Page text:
13. banjouk

    banjouk Occasional commenter

    SEND assessments
    Admissions processes
    Social care referrals
    Safeguarding responses
    Capital projects
    Etc.

    None of these magically go away due to C19, just new ways of working like the rest of the sector. I’ve not watched much daytime TV, too busy with DIY projects around the house :)
     
    agathamorse likes this.
  14. Sally006

    Sally006 Senior commenter

    https://www.bbc.co.uk/news/education-53049127

    Only 55% of parents engaging. I agree with the earlier poster who said that gaps will occur not just as a result of social and learning vulnerabilities but also as a result of pupil and parent attitude. I have seen a change in the last few weeks from the reactions of both students and parents. I feel a big responsibility to provide valuable and interesting learning activities to my non-returning cohort but sadly parents, now tired of it all are tending to react if we try to contact. We try to follow up, check to see if we can help students with problems etc. They are starting to see this as a nuisance. We can’t deliver as well as in school but if they do these tasks they will not be as far behind as they will without doing them. The next few weeks are going to be tough. My fear is the gaps will be blamed on inadequate provision and yet a large part of it will be a result of lack of pupil and parental responsibility.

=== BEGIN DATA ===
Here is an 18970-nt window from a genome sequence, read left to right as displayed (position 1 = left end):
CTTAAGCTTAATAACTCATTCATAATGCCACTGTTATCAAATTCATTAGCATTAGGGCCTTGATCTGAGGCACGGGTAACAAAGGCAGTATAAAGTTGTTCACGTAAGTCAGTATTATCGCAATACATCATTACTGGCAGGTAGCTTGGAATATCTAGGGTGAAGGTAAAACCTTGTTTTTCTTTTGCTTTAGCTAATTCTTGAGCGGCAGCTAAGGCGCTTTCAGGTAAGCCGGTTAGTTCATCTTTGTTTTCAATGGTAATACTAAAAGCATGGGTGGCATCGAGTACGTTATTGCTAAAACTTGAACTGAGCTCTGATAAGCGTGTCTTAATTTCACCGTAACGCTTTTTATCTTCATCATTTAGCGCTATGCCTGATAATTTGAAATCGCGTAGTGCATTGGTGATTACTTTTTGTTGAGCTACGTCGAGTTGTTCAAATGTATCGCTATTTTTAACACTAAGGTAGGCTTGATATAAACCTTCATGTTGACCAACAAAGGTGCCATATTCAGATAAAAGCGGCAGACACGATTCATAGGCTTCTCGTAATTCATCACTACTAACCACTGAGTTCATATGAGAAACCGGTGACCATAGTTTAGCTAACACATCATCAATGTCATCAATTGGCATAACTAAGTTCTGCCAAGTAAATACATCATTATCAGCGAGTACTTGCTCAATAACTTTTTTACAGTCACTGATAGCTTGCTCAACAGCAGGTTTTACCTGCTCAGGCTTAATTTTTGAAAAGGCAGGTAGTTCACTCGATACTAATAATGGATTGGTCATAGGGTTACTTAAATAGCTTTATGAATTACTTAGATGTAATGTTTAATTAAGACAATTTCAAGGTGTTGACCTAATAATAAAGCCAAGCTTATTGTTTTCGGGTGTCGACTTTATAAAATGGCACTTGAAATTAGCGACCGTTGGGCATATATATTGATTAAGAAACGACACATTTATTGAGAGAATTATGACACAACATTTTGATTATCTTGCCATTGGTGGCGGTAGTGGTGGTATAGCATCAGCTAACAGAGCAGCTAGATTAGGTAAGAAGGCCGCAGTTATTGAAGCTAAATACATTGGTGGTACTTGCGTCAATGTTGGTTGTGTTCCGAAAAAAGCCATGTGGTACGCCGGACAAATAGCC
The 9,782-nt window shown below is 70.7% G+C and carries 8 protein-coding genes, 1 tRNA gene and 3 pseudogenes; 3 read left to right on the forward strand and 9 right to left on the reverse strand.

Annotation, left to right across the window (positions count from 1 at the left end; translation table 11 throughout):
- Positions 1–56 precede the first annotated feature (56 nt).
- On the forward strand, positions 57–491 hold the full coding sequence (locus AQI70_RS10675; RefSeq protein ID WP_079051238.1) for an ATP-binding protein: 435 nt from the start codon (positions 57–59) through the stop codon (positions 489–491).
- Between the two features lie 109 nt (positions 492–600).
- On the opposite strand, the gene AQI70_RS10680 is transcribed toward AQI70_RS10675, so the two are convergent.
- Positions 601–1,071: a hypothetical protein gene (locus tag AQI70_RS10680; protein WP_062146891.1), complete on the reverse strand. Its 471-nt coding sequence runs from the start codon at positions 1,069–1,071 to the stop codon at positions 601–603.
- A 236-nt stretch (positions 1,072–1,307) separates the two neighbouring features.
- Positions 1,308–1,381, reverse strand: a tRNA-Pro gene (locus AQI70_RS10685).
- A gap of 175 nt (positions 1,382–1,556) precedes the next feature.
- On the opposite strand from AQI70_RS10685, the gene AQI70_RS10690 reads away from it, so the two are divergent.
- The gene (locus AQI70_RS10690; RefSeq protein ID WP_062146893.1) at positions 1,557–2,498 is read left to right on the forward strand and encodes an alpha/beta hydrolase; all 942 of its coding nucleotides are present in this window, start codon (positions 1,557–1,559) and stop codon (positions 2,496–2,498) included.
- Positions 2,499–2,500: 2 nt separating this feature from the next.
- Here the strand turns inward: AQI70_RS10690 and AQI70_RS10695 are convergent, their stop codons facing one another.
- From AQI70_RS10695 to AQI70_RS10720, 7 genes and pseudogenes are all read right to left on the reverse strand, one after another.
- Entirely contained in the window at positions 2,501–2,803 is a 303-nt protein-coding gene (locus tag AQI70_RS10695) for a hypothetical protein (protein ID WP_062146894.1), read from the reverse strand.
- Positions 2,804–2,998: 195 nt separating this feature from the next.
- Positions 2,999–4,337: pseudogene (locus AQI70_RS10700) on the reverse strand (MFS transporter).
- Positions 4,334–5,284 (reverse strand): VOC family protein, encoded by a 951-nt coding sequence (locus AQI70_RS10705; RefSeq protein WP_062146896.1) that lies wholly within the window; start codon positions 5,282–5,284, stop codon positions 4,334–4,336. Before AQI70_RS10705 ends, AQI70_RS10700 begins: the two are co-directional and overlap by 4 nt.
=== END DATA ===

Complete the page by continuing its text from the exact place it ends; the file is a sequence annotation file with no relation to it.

15. peakster

    peakster Star commenter

    The next academic year will be hell.

    I am already getting numerous requests for Tutoring.
     
    Sally006 likes this.
  16. phlogiston

    phlogiston Star commenter

    The bottom line with education is that it is teamwork between curriculum decision makers, teachers, budget holders, school managers parents and very importantly the children themselves that decide how much progress is made.
    We can deliver the curriculum, we can move mountains to make it accessible and engaging, but if children "don't want" to learn, there is only so much we can do about it.
     
  17. Catgirl1964

    Catgirl1964 Occasional commenter

    Nothing new there then
     
    ridleyrumpus and agathamorse like this.
  18. geraldbeattie

    geraldbeattie New commenter

    No, No, No! Do you not realise from the Wilshaw (and others, especially FE) book of education management, that if the children "don't want to learn", it is entirely your fault as a teacher for not making your classes engaging and interesting enough. Though even a virtual reality Total Immersion Life with games, chocolate and energy drinks would still not be enough for some children. Always remember it will be your fault as a teacher, not their problems as a student/pupil. You really must try harder. (No offence or criticism intended, firmly tongue in cheek)
     
  19. maggie m

    maggie m Lead commenter

    One of my gifted and talented students emailed me . He wondered why no work had been set on show my homework. I informed him we are now using google class room and have been since 1st June. I should add a letter went home to the whole year group before half term , head of year posted a message to the entire year group on SMHW , its been on the school facebook pages and twitter and I have told my class. Gifted and talented at skiving.
     
  20. Lalad

    Lalad Star commenter

    How can I write a catch-up plan for all the children in my class when I haven't seen them for 12 weeks? There is no point in running catch-up classes this summer - we need to get as many children as possible back in school in September, and at the end of the autumn term it will be clear which children need extra support.
     
    strawbs, agathamorse and Sally006 like this.